An estimated 4.8 million Americans have congestive heart failure, in which the heart fails to maintain adequate circulation of the blood because of a dysfunction in the pumping action of the heart. Heart failure is the chief cause of about 40,000 deaths in the United States each year and is a major contributing factor in an additional 225,000 deaths. It also is the leading cause of hospitalization among Americans age 65 and older and, consequently, consumes a significant portion of the Medicare budget.


Researchers study blood substitute in trauma patients

University of Pittsburgh Medical Center researchers are participating in a study to determine the effectiveness of a new blood substitute in treating trauma patients with severe blood loss. About 40 sites nationwide are participating in the study.

A patented, experimental blood substitute will be given to trauma patients to treat the harmful side effects of severe blood loss and possibly prevent death. The study is made possible by guidelines recently adopted by the U.S. Food and Drug Administration that allow consent to be waived in studies of emergency therapies for patients in life-threatening situations.

Due to the nature of this study, patient consent may not be possible. Obtaining advance consent from family members also will be difficult because the blood substitute must be given within one hour of hospital arrival. Patients or their families will be notified as soon as possible about the study and given the option of whether or not to continue.

About 20 patients will be enrolled in the study at UPMC. Half will receive the blood substitute and half will receive a saline solution. Patients also will be given all current standard treatments.

The blood substitute, developed by Baxter Healthcare Corp., is derived from human red blood cells. A specialized filtration and heating process makes the finished product safe from viruses. The solution carries oxygen and therefore has significant potential in trauma situations where large amounts of blood loss can result in a lack of oxygen to vital tissues. It is easily stored in emergency departments and can be immediately transfused in trauma patients.


'Triggers' prompt obese to lose weight

In the largest study of its kind, a majority of formerly obese men and women, who lost significant amounts of weight and kept it off, reported that a specific event or incident prompted them to do so.

Nearly 77 percent of the 629 women and 155 men recruited for the National Weight Control Registry study reported that a trigger event preceded their loss of large amounts of weight. About 32 percent of the participants described either a medical trigger (sleep apnea, lower back pain, fatigue, aching legs or varicose veins) or an emotional trigger (for example, one woman reported that her husband left her and her lawyer told her it was because she was too fat).

Women were more likely than men to report an emotional trigger. For over 11 percent of the subjects, the trigger event was seeing themselves in a mirror or photograph.

Mary L. Klem, senior research fellow in the Pitt medical school's psychiatry department, was lead author of the study results, which were published in the August issue of the American Journal of Clinical Nutrition.


Pitt scientists find clue to why ex-smokers develop lung cancer long after quitting

Smoking for at least 25 years appears to trigger a biological switch that drives the growth of lung cells. Once set in motion, this process could lead to cancer, according to researchers at the University of Pittsburgh Cancer Institute (UPCI) in a report published in the August issue of the Journal of Respiratory and Critical Care Medicine.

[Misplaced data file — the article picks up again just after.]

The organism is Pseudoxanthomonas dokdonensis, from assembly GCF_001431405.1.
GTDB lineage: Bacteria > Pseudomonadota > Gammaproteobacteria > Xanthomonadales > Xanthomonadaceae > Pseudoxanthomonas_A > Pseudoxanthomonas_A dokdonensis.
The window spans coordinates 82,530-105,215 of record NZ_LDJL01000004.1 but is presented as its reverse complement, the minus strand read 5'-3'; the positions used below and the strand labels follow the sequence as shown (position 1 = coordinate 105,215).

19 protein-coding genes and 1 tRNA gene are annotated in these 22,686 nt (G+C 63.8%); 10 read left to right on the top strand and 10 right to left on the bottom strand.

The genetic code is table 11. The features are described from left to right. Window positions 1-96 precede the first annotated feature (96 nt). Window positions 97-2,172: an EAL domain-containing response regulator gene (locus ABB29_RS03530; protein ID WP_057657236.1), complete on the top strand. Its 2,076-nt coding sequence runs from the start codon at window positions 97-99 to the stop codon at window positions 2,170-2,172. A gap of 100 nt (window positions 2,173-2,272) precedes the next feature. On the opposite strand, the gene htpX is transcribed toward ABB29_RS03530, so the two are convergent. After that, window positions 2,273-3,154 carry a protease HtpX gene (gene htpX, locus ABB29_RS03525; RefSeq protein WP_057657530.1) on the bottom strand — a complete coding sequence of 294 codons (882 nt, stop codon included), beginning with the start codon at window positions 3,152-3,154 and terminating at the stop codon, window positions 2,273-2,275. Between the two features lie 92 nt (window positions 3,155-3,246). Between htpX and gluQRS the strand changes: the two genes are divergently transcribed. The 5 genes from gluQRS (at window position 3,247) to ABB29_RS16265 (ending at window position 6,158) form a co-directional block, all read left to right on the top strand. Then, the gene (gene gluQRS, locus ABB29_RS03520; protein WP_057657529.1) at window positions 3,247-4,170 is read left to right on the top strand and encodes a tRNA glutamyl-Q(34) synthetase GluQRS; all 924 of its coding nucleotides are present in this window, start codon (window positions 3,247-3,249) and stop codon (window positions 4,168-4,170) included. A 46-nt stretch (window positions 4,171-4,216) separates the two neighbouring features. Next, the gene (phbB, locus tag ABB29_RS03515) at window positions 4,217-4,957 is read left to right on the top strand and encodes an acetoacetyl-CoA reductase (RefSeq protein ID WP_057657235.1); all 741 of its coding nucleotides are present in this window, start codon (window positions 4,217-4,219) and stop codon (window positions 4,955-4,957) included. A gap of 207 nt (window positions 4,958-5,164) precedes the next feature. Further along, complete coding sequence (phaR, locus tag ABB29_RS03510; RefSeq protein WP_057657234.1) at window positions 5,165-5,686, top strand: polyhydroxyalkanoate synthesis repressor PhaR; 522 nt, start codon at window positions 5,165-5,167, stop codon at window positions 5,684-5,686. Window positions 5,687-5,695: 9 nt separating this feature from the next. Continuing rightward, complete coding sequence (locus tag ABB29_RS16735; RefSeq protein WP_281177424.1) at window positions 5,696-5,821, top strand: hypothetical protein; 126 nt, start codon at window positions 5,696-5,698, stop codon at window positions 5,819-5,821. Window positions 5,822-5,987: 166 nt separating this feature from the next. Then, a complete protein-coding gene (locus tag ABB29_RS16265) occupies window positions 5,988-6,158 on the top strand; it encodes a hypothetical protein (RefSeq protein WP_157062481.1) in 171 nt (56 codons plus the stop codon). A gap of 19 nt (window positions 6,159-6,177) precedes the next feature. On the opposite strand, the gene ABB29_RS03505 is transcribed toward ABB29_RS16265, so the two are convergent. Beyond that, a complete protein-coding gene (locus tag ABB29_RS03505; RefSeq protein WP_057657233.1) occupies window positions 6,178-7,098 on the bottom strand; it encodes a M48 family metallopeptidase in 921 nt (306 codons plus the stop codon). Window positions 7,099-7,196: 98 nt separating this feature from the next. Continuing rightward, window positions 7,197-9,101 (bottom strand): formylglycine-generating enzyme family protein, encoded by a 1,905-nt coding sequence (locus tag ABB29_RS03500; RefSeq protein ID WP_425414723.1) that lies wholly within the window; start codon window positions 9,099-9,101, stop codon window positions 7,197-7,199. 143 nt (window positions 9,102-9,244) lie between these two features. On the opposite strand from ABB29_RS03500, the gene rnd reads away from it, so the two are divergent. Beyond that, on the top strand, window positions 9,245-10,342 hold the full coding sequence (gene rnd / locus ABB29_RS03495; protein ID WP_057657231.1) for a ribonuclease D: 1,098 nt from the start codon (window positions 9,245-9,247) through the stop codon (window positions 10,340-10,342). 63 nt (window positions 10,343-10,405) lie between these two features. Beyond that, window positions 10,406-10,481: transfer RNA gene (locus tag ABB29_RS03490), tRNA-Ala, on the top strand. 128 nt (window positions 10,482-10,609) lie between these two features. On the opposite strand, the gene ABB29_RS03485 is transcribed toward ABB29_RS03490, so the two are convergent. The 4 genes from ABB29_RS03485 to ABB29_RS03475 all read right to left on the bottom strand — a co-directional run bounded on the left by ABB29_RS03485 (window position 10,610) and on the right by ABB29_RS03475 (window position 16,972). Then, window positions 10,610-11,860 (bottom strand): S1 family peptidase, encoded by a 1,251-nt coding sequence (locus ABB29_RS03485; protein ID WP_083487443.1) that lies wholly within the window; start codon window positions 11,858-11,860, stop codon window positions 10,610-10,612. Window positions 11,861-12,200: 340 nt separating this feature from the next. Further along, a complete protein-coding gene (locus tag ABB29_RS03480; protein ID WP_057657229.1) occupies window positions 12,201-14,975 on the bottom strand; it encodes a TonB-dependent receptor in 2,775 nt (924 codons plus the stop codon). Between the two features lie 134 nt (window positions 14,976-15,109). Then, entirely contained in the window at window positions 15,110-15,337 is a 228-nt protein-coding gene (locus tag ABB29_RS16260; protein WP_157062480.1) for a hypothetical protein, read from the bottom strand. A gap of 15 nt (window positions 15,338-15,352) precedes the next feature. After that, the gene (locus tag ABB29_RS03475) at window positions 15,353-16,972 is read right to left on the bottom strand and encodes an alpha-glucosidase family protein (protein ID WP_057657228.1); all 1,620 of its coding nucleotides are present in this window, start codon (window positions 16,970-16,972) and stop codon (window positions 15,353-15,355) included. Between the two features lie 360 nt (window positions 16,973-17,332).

"We believe that this switch is a smoking-related indicator of lung cancer risk because we see it activated in most individuals with a long history of smoking, regardless of whether they already have developed cancer," said Jill Siegfried, associate professor of pharmacology at Pitt's medical school and director of basic science at UPCI's Lung Cancer Center.

"Once this switch is turned on, it appears to be permanent, which may explain in part why long-term ex-smokers who have not had a cigarette in over 25 years are still at high risk for getting lung cancer. Knowing when this switch appears in someone's lung could help clinicians administer chemopreventive drugs to avert the final transformation of these cells into cancer. Better still, if we can turn off this switch, we might significantly reduce the odds that an ex-smoker will ever get lung cancer," Siegfried said.

The "switch" is gastrin-releasing peptide (GRP) receptor, a protein that appears on the surface of lung cells in people who have smoked a pack or more of cigarettes for at least 25 years. GRP receptors capture nearby circulating hormones (bombesin-like peptides, or BLPs) which are normally important for maturation of fetal lungs and which spur lung cells to divide in the mature organ. After the GRP receptor appears in an ex-smoker's lung, new clusters of lung cells form. These new cells, in turn, may continue to express GRP receptors which capture more BLPs in a self-perpetuating cycle leading to unrestrained growth of lung tissue.

"Our study is an important first step," Siegfried said. "We are currently conducting a large-scale study of smokers and nonsmokers to confirm these findings and expand our understanding of the steps between smoking and the development of lung cancer, which is a very complex process." Minimally invasive heart bypass more cost effective, better for patients than traditional surgery, UPMC study finds Minimally invasive heart bypass surgery, called MIDCAB, results in significant cost saving and greater benefits to patients when compared to traditional bypass surgery (CABG), according to a study by a University of Pittsburgh Medical Center (UPMC) surgeon in the July issue of the Annals of Thoracic Surgery.


In MIDCAB, surgeons operate on the heart through a single, three-inch incision, making the stressful procedure of cutting through the breastbone unnecessary. They also operate on the blocked artery while the heart continues to beat, unlike CABG in which the patient is put on a heart-lung bypass machine and the heart is stopped.

"We found that MIDCAB was associated with significantly reduced hospital resource utilization and morbidity," said Marco Zenati, a UPMC cardiothoracic surgeon and principal investigator of the study.